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Economy got you down? Depression-era comedies still ring true

Rosalind Russell and Cary Grant wonder whose line it is in "His Girl Friday."
Columbia Pictures
Rosalind Russell and Cary Grant wonder whose line it is in “His Girl Friday.”

William Faulkner once wrote, “The past is never dead. It isn’t even past.”

Indeed, as current fortunes crumble, the Parkway Theater‘s “Sweet Escapism: Screwball Comedies of the Great Depression” series appears as old as tomorrow’s headlines.

The five-film series of 1930s comedies will run on Monday nights, starting March 31.

“There’s certainly a parallel between the economic situation of the ’30s and [that of] the present day,” says Barry Kryshka, who programmed the event through his Take-Up Productions.

Though the series opens with 1937’s “Easy Living,” whose high-society setting would seem foreign to most moviegoers of any era, Take-Up’s marketing helps put “Escapism” within one’s reach: “all tickets five bucks,” the website declares (in democratic lowercase, yet!).
 
Built to last
That the Minneapolis Parkway was constructed in the ’30s stands to give the series an even more classic feel. But it also reminds us that popular cinema — or “escapism,” if you prefer —was and remains among the few feasible investments in hard times. The Parkway’s recent renovation, along with Take-Up’s modest success with repertory programming there, suggests there’s still money in entertainment.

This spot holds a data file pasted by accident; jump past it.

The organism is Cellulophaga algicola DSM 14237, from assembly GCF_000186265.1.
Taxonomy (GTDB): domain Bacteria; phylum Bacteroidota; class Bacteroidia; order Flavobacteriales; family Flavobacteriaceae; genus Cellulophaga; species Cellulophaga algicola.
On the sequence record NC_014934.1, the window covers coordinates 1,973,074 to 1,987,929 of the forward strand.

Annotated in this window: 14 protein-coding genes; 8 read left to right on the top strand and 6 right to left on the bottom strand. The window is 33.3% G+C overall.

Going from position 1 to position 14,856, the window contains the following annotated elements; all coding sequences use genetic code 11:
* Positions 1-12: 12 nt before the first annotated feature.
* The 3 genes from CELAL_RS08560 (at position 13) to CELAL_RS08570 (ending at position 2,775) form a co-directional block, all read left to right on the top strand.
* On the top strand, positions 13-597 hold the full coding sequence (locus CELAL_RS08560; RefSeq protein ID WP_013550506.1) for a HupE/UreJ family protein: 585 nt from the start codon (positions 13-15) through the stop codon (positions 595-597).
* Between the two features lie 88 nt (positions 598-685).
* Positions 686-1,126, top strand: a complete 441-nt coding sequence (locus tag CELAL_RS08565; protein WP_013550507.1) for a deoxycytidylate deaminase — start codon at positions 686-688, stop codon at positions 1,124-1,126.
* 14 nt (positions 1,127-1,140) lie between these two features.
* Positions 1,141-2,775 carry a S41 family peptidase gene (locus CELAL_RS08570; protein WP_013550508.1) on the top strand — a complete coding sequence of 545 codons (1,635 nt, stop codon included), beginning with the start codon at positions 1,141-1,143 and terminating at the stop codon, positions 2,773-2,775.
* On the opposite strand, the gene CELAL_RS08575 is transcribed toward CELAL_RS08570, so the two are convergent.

But there’s a good deal more than money in it, as a quick glance at “Easy Living” will tell you.

Written by screwball master Preston Sturges, “Living” (not yet on DVD, by the way) begins with a close-up of a banker’s shoes being shined — an aptly economic image of class stratification. “To Have and Have Not” could be another title for the film, though Faulkner ended up using it for the movie he wrote for director Howard Hawks in 1944.

“There was a class consciousness built into these movies,” says Augsburg College professor Robert Cowgill, who takes playful issue with the “Escapism” tag. “It’s too superficial to say, ‘Oh, people are just happy to get out of their humdrum lives and go and watch these movies.’ In fact some of these movies are quite serious and highly critical of the status quo.”

Cowgill says that Hawks’ “His Girl Friday” (1940), screening April 14, is “an indictment of power structures” —marriage and the newspaper biz not least. Torn between these two forces, Rosalind Russell’s whip-smart Hildy Johnson figures out a way to have both, but at a cost — namely the hardship of sharing both bed and byline with Cary Grant’s outrageously manipulative (but charming!) editor Walter Burns.

In her classic book “From Reverence to Rape: The Treatment of Women in the Movies,” author Molly Haskell — the Hildy Johnson of critics, this reviewer would say with the highest praise — wrote that films such as “His Girl Friday” and “The Awful Truth” celebrate “difficult and anarchic love rather than security and the suburban dream.” Haskell asserts that this preference is “wedded” — her pun presumably intended — “into the very conventions of the ’30s, favoring movement over stasis, and speech and argument over silent compliance.”

A nod to nostalgia
Cowgill, who co-founded Oak Street Cinema in 1995, recalls that the mid- to late 1990s wasn’t such a good time for Depression-era screwballers. When Oak Street ran Hawks’ 1934 gem “Twentieth Century” (screening April 7 at the Parkway), Cowgill sat laughing with only a half-dozen others in the theater.

It makes sense that comedies of the mid-1930s might fail to connect with audiences of the mid-’90s — a boom era wherein 1940s and ’50s fare drew bigger.

Perhaps poor Hildy and Walter, talking and typing over each other’s words, speak more loudly to the overlapping depressions of today. Nevertheless, the ultimate lesson of “His Girl Friday” — that it’s tougher to manage a marriage than a newspaper — looks in 2008 like pure nostalgia.

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